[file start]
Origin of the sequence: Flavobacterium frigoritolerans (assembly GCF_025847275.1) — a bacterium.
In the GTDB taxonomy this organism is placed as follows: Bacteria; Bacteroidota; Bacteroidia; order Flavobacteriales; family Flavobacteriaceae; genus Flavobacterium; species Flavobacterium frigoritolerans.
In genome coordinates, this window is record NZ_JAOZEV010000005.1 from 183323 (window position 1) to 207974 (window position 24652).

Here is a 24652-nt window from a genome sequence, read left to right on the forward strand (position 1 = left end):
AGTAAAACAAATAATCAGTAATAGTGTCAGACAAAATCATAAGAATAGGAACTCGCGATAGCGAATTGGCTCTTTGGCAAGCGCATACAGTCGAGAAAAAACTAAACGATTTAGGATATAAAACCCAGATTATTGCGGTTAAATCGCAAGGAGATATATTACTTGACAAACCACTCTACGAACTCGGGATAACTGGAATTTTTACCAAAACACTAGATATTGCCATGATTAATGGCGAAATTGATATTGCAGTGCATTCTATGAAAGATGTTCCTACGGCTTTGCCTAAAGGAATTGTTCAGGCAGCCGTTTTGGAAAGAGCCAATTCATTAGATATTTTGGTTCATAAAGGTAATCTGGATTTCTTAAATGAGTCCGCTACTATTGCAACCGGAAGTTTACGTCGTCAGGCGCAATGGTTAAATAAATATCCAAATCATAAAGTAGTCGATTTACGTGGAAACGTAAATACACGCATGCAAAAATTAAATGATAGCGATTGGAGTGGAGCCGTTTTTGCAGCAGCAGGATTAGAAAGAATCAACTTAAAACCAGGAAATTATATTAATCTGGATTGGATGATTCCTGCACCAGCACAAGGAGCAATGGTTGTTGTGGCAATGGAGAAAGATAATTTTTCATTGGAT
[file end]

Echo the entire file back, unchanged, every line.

Origin of the sequence: Flavobacterium frigoritolerans (assembly GCF_025847275.1) — a bacterium.
In the GTDB taxonomy this organism is placed as follows: Bacteria; Bacteroidota; Bacteroidia; order Flavobacteriales; family Flavobacteriaceae; genus Flavobacterium; species Flavobacterium frigoritolerans.
In genome coordinates, this window is record NZ_JAOZEV010000005.1 from 183323 (window position 1) to 207974 (window position 24652).

Here is a 24652-nt window from a genome sequence, read left to right on the forward strand (position 1 = left end):
AGTAAAACAAATAATCAGTAATAGTGTCAGACAAAATCATAAGAATAGGAACTCGCGATAGCGAATTGGCTCTTTGGCAAGCGCATACAGTCGAGAAAAAACTAAACGATTTAGGATATAAAACCCAGATTATTGCGGTTAAATCGCAAGGAGATATATTACTTGACAAACCACTCTACGAACTCGGGATAACTGGAATTTTTACCAAAACACTAGATATTGCCATGATTAATGGCGAAATTGATATTGCAGTGCATTCTATGAAAGATGTTCCTACGGCTTTGCCTAAAGGAATTGTTCAGGCAGCCGTTTTGGAAAGAGCCAATTCATTAGATATTTTGGTTCATAAAGGTAATCTGGATTTCTTAAATGAGTCCGCTACTATTGCAACCGGAAGTTTACGTCGTCAGGCGCAATGGTTAAATAAATATCCAAATCATAAAGTAGTCGATTTACGTGGAAACGTAAATACACGCATGCAAAAATTAAATGATAGCGATTGGAGTGGAGCCGTTTTTGCAGCAGCAGGATTAGAAAGAATCAACTTAAAACCAGGAAATTATATTAATCTGGATTGGATGATTCCTGCACCAGCACAAGGAGCAATGGTTGTTGTGGCAATGGAGAAAGATAATTTTTCATTGGAT